Equity Crowdfunding Turns Six Months Old: Looking at Title III for Investors and Businesses

November 16, 2016 marked the six-month anniversary of Title III of the JOBS Act of 2012 being fully implemented. Title III and the rules promulgated by the Securities and Exchange Commission (SEC) and the Financial Industry Regulatory Authority (FINRA) allow businesses to raise capital through “equity crowdfunding.” This is the act of raising capital from others via the internet, by seeking small investments from a large number of potential investors through the use of licensed broker-dealers or internet funding portals. These investments are exempt from the traditional security registration requirements.

People are generally familiar with existing “crowdfunding” platforms such as Kickstarter, Indiegogo, and GoFundMe which have been in existence since at least 2008. These platforms practice rewards-based crowdfunding.  Backers give a “campaign” money, and the backer gets back a “reward,” i.e., a thank you note or the first edition of a product.

Title III, however, allows for “equity crowdfunding,” which is the ability to buy ownership in an early-stage company and hopefully reap a monetary return on that investment. Instead of getting that thank you note or new product, the investor is getting a piece of equity in the company he or she just invested in.

Many industry professionals and commentators expected “equity crowdfunding” to be a “slow burn” due to regulatory hurdles, a lack of infrastructure, and public skepticism. But after six months to kick the tires, should businesses and investors be looking to “equity crowdfunding” to accomplish their goals?  Here is some critical information to know before taking that step.

  1. Title III is designed for smaller start-up businesses to raise capital. There is a $1 million limit on how much a company can raise in a twelve-month period. Businesses looking to raise larger sums of capital should consider other vehicles, namely Title II of the JOBS Act (known as 506(c) offerings) which allows an unlimited capital raise from no more than 2,000 accredited investors.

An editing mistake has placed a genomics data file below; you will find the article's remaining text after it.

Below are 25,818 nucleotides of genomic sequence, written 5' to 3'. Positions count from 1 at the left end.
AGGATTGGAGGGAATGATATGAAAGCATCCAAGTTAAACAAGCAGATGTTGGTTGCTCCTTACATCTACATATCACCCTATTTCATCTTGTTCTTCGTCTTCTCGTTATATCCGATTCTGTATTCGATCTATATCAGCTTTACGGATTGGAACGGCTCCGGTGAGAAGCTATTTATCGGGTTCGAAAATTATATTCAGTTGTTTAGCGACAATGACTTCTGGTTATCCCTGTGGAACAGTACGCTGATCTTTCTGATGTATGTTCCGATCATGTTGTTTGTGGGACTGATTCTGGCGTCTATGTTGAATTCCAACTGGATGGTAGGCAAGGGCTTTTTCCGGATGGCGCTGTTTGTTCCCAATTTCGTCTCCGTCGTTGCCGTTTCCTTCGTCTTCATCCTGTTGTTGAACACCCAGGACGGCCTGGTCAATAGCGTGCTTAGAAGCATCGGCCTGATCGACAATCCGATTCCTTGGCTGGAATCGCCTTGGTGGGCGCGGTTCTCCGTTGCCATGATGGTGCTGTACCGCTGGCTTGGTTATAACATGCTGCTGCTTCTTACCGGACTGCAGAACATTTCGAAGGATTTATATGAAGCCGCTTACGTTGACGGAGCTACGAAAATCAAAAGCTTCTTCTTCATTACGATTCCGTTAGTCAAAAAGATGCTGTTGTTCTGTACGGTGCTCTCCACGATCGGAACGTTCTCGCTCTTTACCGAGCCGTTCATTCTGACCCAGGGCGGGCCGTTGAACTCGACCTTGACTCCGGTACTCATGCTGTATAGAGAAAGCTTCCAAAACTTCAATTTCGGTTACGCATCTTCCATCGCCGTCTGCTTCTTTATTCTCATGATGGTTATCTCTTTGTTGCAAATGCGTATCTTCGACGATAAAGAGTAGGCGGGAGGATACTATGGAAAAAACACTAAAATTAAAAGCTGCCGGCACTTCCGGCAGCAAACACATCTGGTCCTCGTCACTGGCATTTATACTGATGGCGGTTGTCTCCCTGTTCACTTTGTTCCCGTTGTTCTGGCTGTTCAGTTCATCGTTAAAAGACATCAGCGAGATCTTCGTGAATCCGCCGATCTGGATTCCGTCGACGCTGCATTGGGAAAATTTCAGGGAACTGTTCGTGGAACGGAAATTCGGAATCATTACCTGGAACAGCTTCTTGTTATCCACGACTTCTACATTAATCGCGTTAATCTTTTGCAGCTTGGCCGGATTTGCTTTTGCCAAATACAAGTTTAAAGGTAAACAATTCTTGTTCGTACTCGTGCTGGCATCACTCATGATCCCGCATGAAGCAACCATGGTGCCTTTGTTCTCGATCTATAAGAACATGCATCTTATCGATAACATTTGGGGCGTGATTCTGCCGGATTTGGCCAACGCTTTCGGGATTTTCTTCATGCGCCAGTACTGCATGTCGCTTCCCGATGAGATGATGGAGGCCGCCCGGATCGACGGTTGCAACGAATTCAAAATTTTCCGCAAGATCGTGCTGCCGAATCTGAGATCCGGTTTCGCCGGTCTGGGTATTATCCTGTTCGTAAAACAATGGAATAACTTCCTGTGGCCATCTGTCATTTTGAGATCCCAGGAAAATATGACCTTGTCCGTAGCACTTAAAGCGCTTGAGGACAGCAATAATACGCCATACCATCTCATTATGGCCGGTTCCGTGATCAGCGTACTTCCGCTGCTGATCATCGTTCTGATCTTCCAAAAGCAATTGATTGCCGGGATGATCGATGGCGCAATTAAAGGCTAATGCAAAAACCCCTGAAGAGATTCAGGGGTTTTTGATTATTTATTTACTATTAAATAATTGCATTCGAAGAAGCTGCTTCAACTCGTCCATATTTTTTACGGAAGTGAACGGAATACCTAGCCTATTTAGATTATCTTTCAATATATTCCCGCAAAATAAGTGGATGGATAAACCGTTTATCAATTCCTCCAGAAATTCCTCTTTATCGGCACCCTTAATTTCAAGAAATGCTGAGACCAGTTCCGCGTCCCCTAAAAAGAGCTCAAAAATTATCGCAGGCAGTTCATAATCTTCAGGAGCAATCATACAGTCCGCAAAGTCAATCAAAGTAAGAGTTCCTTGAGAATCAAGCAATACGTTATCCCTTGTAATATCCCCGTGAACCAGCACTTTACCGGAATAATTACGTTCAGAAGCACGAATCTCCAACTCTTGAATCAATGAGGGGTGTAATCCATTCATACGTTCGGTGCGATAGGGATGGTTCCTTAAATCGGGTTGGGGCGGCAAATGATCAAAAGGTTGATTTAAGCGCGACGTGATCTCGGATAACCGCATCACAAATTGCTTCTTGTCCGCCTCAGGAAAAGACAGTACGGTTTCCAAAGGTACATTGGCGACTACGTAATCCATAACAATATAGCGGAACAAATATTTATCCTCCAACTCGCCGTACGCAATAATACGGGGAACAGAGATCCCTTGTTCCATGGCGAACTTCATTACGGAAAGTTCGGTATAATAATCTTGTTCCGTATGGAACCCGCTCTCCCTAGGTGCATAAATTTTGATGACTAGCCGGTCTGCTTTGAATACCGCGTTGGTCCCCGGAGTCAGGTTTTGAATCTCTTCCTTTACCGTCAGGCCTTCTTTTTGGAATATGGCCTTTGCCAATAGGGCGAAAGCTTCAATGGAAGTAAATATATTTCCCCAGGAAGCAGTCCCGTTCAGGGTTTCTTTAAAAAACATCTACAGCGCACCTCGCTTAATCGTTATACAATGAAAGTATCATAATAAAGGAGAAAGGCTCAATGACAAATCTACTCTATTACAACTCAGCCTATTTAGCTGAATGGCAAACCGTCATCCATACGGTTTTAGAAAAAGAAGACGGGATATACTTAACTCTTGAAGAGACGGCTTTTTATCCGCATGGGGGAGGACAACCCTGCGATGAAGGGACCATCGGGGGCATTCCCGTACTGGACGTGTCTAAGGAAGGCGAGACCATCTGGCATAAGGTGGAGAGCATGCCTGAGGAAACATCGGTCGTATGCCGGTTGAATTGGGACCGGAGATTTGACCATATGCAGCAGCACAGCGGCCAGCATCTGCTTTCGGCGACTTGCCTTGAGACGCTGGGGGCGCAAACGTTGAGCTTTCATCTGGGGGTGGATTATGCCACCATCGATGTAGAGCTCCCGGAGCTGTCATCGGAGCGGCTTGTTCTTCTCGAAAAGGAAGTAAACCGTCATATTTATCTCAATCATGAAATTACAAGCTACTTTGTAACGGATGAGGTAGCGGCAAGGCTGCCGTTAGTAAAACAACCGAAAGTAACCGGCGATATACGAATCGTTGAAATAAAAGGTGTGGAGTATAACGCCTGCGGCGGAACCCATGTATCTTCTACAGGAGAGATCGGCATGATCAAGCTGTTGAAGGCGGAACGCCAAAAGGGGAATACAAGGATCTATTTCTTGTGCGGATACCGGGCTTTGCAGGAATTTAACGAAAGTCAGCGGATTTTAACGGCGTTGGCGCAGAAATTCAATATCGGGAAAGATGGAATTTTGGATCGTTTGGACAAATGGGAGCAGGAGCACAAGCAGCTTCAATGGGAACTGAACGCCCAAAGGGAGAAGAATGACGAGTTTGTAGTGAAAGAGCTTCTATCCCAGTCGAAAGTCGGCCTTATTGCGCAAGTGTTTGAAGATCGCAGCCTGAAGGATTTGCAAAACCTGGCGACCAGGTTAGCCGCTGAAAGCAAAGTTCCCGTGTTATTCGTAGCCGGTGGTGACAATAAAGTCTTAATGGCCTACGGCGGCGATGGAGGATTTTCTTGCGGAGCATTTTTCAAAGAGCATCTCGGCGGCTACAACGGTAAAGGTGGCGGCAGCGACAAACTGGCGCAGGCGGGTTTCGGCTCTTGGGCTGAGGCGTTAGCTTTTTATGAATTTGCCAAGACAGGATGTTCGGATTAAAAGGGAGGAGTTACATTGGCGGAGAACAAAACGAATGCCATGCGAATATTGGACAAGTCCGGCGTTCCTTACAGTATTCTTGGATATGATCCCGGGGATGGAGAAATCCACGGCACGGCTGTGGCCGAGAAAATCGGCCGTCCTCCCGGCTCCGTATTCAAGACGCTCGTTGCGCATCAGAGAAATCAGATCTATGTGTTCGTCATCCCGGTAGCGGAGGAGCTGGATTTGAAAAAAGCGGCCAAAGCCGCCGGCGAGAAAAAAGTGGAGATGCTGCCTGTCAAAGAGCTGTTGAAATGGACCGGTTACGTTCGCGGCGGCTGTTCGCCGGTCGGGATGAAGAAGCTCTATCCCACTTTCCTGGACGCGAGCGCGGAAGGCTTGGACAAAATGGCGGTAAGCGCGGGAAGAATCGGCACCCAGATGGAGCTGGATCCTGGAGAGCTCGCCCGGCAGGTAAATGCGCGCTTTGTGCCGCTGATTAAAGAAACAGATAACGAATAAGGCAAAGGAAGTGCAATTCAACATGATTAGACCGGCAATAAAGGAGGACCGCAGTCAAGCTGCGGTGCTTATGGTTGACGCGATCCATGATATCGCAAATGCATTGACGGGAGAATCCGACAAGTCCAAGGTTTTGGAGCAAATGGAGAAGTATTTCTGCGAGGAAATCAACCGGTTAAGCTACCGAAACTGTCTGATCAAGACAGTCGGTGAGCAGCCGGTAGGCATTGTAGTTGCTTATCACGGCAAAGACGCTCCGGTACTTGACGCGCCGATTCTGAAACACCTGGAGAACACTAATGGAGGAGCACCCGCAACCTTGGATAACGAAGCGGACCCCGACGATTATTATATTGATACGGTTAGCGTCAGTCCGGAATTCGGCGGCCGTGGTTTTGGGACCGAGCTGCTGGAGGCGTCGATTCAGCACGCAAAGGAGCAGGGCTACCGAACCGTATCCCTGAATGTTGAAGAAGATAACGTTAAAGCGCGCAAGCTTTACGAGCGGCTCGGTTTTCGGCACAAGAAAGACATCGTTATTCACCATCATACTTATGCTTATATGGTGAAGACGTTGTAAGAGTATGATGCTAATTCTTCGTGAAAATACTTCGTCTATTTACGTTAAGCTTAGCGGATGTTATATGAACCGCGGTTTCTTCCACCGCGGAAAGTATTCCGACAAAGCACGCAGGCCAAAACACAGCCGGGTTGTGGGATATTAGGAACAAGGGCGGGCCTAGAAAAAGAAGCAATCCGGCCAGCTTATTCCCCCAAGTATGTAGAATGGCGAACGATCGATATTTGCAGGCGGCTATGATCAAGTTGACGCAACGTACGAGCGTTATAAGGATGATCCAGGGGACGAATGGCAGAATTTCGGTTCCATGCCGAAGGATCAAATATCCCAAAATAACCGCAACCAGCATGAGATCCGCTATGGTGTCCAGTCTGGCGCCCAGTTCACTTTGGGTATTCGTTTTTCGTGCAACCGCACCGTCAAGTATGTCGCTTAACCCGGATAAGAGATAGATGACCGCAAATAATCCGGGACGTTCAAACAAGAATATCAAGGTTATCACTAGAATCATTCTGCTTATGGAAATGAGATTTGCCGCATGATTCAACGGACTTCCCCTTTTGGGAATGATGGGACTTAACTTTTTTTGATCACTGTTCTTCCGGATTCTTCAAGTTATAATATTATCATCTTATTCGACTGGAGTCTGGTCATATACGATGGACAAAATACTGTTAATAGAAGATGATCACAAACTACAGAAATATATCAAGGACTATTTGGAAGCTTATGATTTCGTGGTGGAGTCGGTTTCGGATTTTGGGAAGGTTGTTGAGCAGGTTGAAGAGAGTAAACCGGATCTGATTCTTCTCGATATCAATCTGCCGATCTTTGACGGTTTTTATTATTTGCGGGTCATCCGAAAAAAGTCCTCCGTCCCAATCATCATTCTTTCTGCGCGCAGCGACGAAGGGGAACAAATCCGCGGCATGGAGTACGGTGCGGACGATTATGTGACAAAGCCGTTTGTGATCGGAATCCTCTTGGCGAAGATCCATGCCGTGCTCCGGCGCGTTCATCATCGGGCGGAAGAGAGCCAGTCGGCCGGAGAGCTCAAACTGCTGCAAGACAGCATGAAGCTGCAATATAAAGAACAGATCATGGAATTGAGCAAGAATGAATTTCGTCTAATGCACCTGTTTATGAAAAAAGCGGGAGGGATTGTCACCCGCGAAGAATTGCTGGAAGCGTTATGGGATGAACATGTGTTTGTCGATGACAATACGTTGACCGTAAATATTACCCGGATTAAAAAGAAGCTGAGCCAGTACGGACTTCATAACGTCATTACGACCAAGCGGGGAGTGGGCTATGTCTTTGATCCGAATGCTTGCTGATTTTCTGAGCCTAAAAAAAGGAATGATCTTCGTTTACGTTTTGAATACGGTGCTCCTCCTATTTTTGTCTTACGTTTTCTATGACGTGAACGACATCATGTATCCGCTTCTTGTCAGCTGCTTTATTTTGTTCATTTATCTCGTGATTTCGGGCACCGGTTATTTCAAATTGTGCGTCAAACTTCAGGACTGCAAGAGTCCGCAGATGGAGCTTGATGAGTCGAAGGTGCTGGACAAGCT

2. Title III does not allow a business to sell equity shares directly to the general public. The business must use a registered broker-dealer or a registered funding portal to act as an intermediary.
  3. Funding portals are extremely limited in the scope of what they can do. In essence, the funding portal acts as an intermediary for the transaction between the investor and the offeror. A funding portal cannot offer advice on the investment and cannot solicit, sell, or purchase securities.
  4. Unaccredited investors (which are most of the general public) need to know their investment limits. Over a twelve-month period, Title III allows unaccredited investors with an annual income or net worth of up to $100,000 to invest five percent of the lesser of their annual income or net worth, but no more than $2,000. Unaccredited investors with an annual income and net worth above $100,000 can invest up to 10 percent of their annual income or net worth, but no more than $100,000.
  5. Offerors of investment opportunities must be ready to disclose their financials and business structure. The level of disclosure changes based upon the amount of the offering, but it generally includes a Form C filing (basic business and details on the offering) and financial statements certified by the executive officer or an independent auditor.
  6. Investors have up to 48 hours prior to the end of the offering period to change their mind and retract their investment for any reason. Once the offering period reaches its final 48 hours, all investments are final (including those made within the 48 hour period). Therefore, investors should think critically about their investment well before the close of the offering period, and offerors are wise to remember Yogi Berra’s famous statement, “It ain’t over till it’s over.”

These are just a few of the key issues for businesses and investors to consider before participating in “equity crowdfunding.” If your business is interested in seeking to raise capital through this method, or you are an investor considering investing through a funding portal, the attorneys at Gibbons P.C. can assist you in navigating this new and evolving marketplace.

Michael D. DeLoreto and Robert Johnson, Associates in the Gibbons Government Affairs Department, authored this post.
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